What stands out to you in this text? I was hoping that after last week's study you would say, "The number three." What is the significance of this happening three times? To the Hebrew, the number 3, 30, 300, 3000 relates to covenants. Y'shua was 3 days in the grave; He said the temple will be broken down and rebuilt in 3 days--referring to His resurrection. He was 33 years old when He died; two three's showing the first and second covenant. There were 3000 saved at Pentecost that came into the New Covenant. I think the significance here is that God is telling Peter that the Old Covenant is passing away. In verse 19 the Spirit tells Peter, "Behold, three men are looking for you." This three would relate to the New Covenant.

It would seem probable that three times Peter refused to eat. Whatever God said, he could not bring himself to break the habits of a lifetime, especially in such an odious way:

Now while Peter was greatly perplexed in mind as to what the vision which he had seen might be, behold, the men who had been sent by Cornelius, having asked directions for Simon's house, appeared at the gate; 18 and calling out, they were asking whether Simon, who was also called Peter, was staying there. (Acts 10:17-18 NASB)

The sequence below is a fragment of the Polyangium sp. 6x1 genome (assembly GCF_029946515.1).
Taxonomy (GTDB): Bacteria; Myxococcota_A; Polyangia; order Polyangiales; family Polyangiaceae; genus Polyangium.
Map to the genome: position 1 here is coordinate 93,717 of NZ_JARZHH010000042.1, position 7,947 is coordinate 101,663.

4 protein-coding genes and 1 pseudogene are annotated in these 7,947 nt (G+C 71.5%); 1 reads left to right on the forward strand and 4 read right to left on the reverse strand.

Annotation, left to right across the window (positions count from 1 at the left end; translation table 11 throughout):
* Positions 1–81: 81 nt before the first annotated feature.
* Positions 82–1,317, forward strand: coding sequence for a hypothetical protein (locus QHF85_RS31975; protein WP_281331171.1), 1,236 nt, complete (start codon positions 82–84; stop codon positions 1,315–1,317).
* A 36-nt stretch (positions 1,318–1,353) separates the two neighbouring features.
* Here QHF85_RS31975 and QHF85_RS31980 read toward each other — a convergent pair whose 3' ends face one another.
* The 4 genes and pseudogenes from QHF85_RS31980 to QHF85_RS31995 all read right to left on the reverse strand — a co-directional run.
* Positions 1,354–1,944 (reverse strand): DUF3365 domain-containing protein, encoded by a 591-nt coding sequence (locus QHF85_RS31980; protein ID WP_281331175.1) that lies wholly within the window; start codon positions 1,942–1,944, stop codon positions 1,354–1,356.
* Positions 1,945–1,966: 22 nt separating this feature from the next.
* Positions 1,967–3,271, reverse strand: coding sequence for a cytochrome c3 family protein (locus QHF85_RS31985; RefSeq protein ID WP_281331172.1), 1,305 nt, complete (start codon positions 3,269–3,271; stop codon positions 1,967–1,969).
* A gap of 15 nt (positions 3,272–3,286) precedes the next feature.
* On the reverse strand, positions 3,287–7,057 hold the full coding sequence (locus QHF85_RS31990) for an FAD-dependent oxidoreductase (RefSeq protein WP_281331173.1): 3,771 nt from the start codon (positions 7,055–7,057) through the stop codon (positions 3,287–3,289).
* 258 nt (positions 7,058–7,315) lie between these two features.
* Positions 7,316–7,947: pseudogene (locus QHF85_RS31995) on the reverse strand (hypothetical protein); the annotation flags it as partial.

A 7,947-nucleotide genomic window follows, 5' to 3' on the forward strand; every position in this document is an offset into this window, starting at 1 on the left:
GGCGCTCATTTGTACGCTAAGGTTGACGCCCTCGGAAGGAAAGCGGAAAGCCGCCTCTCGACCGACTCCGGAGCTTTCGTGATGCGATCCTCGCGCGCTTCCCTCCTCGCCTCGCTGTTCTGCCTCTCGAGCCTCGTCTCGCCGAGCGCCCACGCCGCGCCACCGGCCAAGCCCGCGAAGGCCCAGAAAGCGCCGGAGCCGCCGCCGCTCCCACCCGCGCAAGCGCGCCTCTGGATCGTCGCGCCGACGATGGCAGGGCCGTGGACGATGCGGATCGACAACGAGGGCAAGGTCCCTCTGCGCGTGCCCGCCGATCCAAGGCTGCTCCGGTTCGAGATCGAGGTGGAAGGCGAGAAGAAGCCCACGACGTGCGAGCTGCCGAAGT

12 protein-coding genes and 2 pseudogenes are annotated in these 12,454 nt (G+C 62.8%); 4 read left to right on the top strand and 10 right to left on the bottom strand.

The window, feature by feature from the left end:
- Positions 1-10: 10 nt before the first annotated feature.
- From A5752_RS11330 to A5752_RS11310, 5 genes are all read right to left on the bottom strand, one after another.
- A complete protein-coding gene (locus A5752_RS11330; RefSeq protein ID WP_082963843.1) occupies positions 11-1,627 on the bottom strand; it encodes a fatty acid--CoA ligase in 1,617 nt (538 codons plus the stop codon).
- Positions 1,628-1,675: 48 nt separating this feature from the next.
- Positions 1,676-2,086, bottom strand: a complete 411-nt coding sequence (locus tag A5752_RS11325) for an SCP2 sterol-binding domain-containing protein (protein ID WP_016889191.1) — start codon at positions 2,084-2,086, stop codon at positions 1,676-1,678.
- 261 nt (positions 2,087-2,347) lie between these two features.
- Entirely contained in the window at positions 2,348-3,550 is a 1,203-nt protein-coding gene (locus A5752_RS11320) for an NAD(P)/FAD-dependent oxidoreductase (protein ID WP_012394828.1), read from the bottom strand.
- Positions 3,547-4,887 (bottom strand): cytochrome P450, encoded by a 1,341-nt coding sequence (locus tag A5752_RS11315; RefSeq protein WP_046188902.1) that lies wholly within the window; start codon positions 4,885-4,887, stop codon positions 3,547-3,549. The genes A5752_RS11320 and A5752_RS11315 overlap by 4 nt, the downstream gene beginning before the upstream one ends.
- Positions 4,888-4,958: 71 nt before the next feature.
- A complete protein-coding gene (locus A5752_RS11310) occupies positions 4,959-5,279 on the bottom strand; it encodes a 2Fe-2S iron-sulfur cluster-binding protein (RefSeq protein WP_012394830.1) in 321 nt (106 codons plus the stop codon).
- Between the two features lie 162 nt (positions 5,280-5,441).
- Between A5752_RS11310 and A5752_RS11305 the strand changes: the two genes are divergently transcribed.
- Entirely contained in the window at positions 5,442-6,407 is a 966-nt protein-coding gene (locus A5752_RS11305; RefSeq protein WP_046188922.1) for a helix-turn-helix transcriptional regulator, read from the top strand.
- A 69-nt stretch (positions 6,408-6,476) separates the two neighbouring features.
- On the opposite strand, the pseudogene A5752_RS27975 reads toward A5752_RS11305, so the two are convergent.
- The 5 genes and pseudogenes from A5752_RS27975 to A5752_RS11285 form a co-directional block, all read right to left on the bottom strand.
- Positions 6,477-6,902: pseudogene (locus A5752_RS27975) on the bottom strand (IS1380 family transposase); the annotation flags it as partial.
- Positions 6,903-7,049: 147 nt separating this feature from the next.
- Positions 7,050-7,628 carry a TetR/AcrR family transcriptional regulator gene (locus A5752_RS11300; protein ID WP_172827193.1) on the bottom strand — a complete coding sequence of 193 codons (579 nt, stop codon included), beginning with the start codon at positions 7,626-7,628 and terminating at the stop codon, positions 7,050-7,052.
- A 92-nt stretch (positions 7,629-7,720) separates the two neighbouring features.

While Peter is trying to figure out what this vision meant, three men show up at his house. In Acts 8 we saw how God timed Philip's interception of the Ethiopian's chariot. Now we see the servants of Cornelius arriving at the precise moment to clarify the Divine instructions to Peter's mind.

Cornelius prays and has a vision which prepares him to receive instruction from Peter. Peter prays, and has a vision which prepares and disposes him to give instruction to Cornelius:

And while Peter was reflecting on the vision, the Spirit said to him, "Behold, three men are looking for you. 20 "But arise, go downstairs, and accompany them without misgivings; for I have sent them Myself." (Acts 10:19-20 NASB)

By providential coincidence, Cornelius' men appear at the gate and call out for Peter just as he is puzzling over the vision. The mathematical probability that those men would knock on the door just after Peter had the vision, but before he woke up, must be astronomical. God not only prepares the receiver and the messenger, but also ordains the divine timing.